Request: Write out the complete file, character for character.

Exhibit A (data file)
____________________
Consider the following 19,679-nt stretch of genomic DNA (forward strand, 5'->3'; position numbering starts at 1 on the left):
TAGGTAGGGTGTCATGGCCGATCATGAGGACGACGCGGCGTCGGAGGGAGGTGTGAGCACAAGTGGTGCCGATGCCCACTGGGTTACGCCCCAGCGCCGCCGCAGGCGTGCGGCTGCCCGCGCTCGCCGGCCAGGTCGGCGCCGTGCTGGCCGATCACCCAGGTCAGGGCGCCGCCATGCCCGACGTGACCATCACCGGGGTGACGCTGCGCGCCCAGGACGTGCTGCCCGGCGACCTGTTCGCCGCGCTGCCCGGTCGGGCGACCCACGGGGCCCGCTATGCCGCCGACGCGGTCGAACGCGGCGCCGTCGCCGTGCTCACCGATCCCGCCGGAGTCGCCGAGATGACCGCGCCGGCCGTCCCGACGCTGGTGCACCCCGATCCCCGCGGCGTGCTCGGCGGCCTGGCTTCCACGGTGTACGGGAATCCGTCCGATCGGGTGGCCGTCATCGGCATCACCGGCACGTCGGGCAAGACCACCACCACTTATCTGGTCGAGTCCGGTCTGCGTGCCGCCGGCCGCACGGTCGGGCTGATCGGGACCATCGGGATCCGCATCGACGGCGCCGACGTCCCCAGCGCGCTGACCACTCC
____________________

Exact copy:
Consider the following 19,679-nt stretch of genomic DNA (forward strand, 5'->3'; position numbering starts at 1 on the left):
TAGGTAGGGTGTCATGGCCGATCATGAGGACGACGCGGCGTCGGAGGGAGGTGTGAGCACAAGTGGTGCCGATGCCCACTGGGTTACGCCCCAGCGCCGCCGCAGGCGTGCGGCTGCCCGCGCTCGCCGGCCAGGTCGGCGCCGTGCTGGCCGATCACCCAGGTCAGGGCGCCGCCATGCCCGACGTGACCATCACCGGGGTGACGCTGCGCGCCCAGGACGTGCTGCCCGGCGACCTGTTCGCCGCGCTGCCCGGTCGGGCGACCCACGGGGCCCGCTATGCCGCCGACGCGGTCGAACGCGGCGCCGTCGCCGTGCTCACCGATCCCGCCGGAGTCGCCGAGATGACCGCGCCGGCCGTCCCGACGCTGGTGCACCCCGATCCCCGCGGCGTGCTCGGCGGCCTGGCTTCCACGGTGTACGGGAATCCGTCCGATCGGGTGGCCGTCATCGGCATCACCGGCACGTCGGGCAAGACCACCACCACTTATCTGGTCGAGTCCGGTCTGCGTGCCGCCGGCCGCACGGTCGGGCTGATCGGGACCATCGGGATCCGCATCGACGGCGCCGACGTCCCCAGCGCGCTGACCACTCC